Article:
New power grid may be on the way
A group organized by the IEEE has begun to examine the power grid in an effort to improve the system that has been practically unchanged for 100 years.
The North American power grid has not been severely modified
for a century, but that is subject to change with engineers beginning to frame
At a meeting held June 3-5 in Santa Clara, Calf., the IEEE's P2030 group began examining the current grid to see which existing standards were relevant.
Simultaneously, they discussed technology that would be able to upgrade the
gird to increase its efficiency and make it more environmentally friendly.
The 150-person group will work for the next 18 months in
three separate technology task forces: power engineering technology,
information technology, and communications technology. This will allow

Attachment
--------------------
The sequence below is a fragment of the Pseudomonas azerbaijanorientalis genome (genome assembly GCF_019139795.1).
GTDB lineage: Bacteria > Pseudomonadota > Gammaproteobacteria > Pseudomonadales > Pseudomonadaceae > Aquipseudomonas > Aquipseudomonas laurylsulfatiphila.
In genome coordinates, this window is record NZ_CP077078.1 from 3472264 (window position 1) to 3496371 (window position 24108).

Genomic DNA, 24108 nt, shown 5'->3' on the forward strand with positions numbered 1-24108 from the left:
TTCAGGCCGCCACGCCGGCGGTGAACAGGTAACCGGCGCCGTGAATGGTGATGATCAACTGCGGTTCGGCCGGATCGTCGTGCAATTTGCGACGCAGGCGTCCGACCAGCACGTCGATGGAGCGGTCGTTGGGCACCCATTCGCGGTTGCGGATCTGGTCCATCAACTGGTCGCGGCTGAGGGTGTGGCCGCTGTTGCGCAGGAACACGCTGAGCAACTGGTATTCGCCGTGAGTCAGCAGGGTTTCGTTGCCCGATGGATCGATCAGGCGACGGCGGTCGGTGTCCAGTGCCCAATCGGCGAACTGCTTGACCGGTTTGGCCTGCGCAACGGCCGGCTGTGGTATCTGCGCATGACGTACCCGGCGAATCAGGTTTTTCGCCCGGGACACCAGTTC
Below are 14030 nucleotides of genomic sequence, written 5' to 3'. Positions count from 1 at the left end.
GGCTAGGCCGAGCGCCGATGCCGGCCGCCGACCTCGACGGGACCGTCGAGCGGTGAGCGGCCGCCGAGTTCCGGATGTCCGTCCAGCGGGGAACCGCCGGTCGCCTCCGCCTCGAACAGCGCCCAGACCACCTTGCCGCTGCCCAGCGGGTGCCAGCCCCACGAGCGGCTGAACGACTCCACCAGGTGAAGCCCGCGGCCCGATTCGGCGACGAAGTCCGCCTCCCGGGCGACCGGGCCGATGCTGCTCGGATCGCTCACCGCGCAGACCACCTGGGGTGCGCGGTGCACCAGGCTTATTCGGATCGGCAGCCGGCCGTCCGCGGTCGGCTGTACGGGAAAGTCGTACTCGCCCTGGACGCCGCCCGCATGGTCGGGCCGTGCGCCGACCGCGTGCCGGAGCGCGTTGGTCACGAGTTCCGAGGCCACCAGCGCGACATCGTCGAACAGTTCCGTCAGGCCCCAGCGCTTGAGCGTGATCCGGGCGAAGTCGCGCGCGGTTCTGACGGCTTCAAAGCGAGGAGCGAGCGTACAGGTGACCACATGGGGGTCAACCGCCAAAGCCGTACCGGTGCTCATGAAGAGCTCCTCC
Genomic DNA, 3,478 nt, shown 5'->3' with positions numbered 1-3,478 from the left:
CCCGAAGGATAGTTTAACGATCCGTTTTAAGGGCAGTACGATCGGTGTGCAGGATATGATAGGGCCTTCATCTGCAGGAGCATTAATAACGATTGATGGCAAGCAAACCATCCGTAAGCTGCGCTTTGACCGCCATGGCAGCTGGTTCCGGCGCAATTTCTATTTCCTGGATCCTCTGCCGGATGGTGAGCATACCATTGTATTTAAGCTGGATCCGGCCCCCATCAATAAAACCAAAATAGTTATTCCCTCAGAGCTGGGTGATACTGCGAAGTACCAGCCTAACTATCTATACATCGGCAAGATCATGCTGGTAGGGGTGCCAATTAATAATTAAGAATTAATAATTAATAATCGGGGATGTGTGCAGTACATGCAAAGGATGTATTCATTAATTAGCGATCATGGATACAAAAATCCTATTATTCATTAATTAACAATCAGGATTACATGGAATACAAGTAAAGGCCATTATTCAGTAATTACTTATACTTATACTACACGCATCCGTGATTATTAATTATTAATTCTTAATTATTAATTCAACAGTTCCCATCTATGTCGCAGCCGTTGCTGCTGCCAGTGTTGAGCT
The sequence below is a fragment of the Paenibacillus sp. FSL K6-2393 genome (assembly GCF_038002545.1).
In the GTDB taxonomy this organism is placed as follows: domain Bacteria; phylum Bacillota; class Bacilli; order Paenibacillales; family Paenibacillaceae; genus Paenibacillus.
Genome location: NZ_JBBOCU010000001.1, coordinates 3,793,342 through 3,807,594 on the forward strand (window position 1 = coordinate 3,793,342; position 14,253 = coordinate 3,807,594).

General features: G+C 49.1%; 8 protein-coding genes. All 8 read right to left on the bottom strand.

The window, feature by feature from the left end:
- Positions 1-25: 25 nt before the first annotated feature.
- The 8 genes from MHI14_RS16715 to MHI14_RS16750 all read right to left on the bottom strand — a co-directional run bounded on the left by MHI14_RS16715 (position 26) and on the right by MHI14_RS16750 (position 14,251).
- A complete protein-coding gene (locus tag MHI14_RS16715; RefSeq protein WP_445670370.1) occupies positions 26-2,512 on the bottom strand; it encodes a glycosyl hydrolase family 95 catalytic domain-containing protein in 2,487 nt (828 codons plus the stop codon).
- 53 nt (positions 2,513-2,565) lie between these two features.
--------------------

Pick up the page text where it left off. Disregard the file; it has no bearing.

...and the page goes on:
engineers to work in specific areas of expertise and enable them to examine how
modern technology will affect and improve the grid.
Nearly $4.5 billion of the federal stiumulus package was designated toward a smart grid system.
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Annual Salary Survey
After almost a decade of uncertainty, the confidence of plant floor managers is soaring. Even with a number of challenges and while implementing new technologies, there is a renewed sense of optimism among plant managers about their business and their future.
The respondents to the 2014 Plant Engineering Salary Survey come from throughout the U.S. and serve a variety of industries, but they are uniform in their optimism about manufacturing. This year’s survey found 79% consider manufacturing a secure career. That’s up from 75% in 2013 and significantly higher than the 63% figure when Plant Engineering first started asking that question a decade ago.